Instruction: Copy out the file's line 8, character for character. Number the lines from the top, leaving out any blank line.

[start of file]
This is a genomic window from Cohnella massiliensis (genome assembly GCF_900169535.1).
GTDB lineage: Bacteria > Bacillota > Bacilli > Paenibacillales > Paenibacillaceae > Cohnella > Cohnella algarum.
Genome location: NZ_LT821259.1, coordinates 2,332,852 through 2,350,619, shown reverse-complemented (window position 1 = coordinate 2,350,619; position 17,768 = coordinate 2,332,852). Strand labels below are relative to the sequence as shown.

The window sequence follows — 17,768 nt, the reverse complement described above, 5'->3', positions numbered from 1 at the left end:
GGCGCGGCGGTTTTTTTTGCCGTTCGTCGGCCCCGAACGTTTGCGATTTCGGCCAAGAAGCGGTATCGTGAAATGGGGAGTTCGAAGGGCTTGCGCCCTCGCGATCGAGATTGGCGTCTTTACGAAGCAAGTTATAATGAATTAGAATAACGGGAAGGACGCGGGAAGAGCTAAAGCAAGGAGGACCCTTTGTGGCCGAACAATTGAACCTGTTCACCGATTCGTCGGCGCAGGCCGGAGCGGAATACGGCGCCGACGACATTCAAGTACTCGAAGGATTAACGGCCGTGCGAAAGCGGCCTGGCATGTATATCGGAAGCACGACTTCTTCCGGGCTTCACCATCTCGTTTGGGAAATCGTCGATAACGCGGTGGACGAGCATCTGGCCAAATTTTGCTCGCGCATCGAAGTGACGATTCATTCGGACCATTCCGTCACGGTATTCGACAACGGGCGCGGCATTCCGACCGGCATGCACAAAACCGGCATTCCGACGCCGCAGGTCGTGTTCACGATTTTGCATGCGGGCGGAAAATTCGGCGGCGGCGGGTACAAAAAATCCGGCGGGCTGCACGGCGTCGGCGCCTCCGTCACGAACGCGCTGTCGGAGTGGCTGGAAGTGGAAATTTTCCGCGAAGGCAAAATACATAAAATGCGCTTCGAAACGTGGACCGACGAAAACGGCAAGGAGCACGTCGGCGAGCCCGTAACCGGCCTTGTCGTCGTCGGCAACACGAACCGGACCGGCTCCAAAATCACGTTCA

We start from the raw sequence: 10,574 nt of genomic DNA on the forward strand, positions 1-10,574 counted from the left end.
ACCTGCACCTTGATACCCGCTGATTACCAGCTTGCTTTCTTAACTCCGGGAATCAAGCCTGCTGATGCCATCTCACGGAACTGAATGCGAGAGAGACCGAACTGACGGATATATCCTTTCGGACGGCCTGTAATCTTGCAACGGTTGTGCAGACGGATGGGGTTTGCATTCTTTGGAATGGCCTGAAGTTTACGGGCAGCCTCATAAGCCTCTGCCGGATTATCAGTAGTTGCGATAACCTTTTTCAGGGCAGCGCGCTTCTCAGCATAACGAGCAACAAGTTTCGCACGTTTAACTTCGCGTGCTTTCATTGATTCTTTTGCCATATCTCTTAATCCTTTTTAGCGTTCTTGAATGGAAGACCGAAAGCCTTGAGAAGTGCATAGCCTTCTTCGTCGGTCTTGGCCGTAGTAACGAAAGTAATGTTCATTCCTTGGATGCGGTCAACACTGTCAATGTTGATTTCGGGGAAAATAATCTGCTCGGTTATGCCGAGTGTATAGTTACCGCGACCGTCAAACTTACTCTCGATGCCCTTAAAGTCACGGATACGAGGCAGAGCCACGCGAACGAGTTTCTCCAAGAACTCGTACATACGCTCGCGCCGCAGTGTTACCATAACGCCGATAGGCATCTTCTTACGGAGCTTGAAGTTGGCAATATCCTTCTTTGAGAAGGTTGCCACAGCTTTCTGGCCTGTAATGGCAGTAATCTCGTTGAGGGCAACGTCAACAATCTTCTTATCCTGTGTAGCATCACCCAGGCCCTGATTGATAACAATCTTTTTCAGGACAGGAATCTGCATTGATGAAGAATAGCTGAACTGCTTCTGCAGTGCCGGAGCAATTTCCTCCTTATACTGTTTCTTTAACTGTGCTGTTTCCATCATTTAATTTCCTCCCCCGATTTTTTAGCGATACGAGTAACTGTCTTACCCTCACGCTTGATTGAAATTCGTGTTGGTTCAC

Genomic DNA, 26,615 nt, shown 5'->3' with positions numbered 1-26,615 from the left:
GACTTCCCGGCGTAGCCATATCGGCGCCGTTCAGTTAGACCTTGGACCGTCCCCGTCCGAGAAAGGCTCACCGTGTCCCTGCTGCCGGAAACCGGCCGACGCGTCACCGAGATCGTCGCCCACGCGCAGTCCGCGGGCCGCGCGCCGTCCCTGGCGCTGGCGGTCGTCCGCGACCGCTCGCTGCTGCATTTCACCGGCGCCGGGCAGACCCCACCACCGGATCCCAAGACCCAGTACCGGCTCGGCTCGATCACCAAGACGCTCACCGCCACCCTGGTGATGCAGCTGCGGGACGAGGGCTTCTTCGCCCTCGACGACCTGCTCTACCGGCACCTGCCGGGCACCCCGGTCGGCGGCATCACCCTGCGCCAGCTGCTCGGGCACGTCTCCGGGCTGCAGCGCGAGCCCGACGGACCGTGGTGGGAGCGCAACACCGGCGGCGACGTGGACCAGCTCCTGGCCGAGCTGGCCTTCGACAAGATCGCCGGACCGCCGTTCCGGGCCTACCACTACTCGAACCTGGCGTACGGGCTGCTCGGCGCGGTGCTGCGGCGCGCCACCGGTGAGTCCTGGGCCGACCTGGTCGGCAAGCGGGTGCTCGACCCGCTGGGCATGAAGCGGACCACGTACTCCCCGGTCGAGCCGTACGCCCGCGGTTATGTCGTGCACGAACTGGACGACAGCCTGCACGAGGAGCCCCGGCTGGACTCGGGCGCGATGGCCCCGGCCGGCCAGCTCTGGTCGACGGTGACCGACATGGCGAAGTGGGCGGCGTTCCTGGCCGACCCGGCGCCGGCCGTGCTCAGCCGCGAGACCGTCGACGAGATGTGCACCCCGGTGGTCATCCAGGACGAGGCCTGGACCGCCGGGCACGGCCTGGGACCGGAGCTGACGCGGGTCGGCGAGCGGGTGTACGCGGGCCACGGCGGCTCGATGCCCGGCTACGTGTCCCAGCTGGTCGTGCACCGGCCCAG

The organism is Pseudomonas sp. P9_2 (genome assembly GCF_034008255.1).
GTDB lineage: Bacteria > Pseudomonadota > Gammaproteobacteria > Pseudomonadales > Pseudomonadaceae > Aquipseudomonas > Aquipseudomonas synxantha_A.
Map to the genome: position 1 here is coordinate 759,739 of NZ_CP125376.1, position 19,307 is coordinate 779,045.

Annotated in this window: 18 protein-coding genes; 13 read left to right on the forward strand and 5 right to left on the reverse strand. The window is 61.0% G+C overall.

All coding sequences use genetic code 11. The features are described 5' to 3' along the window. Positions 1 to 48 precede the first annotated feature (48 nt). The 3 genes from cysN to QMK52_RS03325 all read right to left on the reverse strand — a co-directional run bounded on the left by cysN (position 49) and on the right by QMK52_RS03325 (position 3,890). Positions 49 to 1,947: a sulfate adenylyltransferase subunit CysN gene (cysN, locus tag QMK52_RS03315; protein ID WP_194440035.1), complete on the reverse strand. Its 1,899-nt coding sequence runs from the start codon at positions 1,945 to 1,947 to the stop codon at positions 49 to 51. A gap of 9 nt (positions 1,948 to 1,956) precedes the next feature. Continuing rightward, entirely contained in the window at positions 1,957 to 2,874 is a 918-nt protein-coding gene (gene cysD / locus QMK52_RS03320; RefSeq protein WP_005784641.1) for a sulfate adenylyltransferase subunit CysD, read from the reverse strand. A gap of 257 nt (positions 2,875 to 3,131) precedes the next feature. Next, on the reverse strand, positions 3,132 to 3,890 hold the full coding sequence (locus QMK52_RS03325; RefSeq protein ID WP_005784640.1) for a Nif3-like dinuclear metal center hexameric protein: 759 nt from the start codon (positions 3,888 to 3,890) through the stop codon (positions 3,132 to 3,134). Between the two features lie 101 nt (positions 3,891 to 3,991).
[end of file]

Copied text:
Genomic DNA, 26,615 nt, shown 5'->3' with positions numbered 1-26,615 from the left: